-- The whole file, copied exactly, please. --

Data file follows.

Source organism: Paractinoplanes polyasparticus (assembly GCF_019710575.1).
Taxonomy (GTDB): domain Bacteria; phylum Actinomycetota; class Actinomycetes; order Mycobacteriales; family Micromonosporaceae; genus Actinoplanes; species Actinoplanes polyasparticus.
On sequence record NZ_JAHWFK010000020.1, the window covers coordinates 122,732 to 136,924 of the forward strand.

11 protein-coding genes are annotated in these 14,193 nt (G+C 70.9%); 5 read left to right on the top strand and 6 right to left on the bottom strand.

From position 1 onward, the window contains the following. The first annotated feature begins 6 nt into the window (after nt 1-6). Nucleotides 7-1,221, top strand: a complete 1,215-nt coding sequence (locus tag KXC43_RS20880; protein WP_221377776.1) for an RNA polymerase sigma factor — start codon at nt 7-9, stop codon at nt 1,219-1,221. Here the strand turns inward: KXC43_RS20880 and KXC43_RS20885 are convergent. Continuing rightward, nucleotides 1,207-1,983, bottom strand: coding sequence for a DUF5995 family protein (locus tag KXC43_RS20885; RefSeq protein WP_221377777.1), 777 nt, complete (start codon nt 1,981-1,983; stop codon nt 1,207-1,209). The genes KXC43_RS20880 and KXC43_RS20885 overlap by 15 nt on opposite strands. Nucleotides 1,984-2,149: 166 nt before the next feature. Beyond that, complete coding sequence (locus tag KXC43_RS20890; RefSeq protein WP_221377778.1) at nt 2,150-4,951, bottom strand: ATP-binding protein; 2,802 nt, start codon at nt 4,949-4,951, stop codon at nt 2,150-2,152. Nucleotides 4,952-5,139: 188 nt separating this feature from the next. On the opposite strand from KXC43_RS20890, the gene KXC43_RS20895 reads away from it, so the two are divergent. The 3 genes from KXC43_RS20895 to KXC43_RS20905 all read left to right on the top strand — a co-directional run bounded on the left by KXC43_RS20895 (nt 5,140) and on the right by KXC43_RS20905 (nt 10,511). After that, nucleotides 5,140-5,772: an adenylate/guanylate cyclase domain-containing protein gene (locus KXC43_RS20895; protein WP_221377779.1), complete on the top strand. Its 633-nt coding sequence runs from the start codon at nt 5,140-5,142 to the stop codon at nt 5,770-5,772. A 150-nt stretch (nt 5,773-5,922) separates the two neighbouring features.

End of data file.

Source organism: Paractinoplanes polyasparticus (assembly GCF_019710575.1).
Taxonomy (GTDB): domain Bacteria; phylum Actinomycetota; class Actinomycetes; order Mycobacteriales; family Micromonosporaceae; genus Actinoplanes; species Actinoplanes polyasparticus.
On sequence record NZ_JAHWFK010000020.1, the window covers coordinates 122,732 to 136,924 of the forward strand.

11 protein-coding genes are annotated in these 14,193 nt (G+C 70.9%); 5 read left to right on the top strand and 6 right to left on the bottom strand.

From position 1 onward, the window contains the following. The first annotated feature begins 6 nt into the window (after nt 1-6). Nucleotides 7-1,221, top strand: a complete 1,215-nt coding sequence (locus tag KXC43_RS20880; protein WP_221377776.1) for an RNA polymerase sigma factor — start codon at nt 7-9, stop codon at nt 1,219-1,221. Here the strand turns inward: KXC43_RS20880 and KXC43_RS20885 are convergent. Continuing rightward, nucleotides 1,207-1,983, bottom strand: coding sequence for a DUF5995 family protein (locus tag KXC43_RS20885; RefSeq protein WP_221377777.1), 777 nt, complete (start codon nt 1,981-1,983; stop codon nt 1,207-1,209). The genes KXC43_RS20880 and KXC43_RS20885 overlap by 15 nt on opposite strands. Nucleotides 1,984-2,149: 166 nt before the next feature. Beyond that, complete coding sequence (locus tag KXC43_RS20890; RefSeq protein WP_221377778.1) at nt 2,150-4,951, bottom strand: ATP-binding protein; 2,802 nt, start codon at nt 4,949-4,951, stop codon at nt 2,150-2,152. Nucleotides 4,952-5,139: 188 nt separating this feature from the next. On the opposite strand from KXC43_RS20890, the gene KXC43_RS20895 reads away from it, so the two are divergent. The 3 genes from KXC43_RS20895 to KXC43_RS20905 all read left to right on the top strand — a co-directional run bounded on the left by KXC43_RS20895 (nt 5,140) and on the right by KXC43_RS20905 (nt 10,511). After that, nucleotides 5,140-5,772: an adenylate/guanylate cyclase domain-containing protein gene (locus KXC43_RS20895; protein WP_221377779.1), complete on the top strand. Its 633-nt coding sequence runs from the start codon at nt 5,140-5,142 to the stop codon at nt 5,770-5,772. A 150-nt stretch (nt 5,773-5,922) separates the two neighbouring features.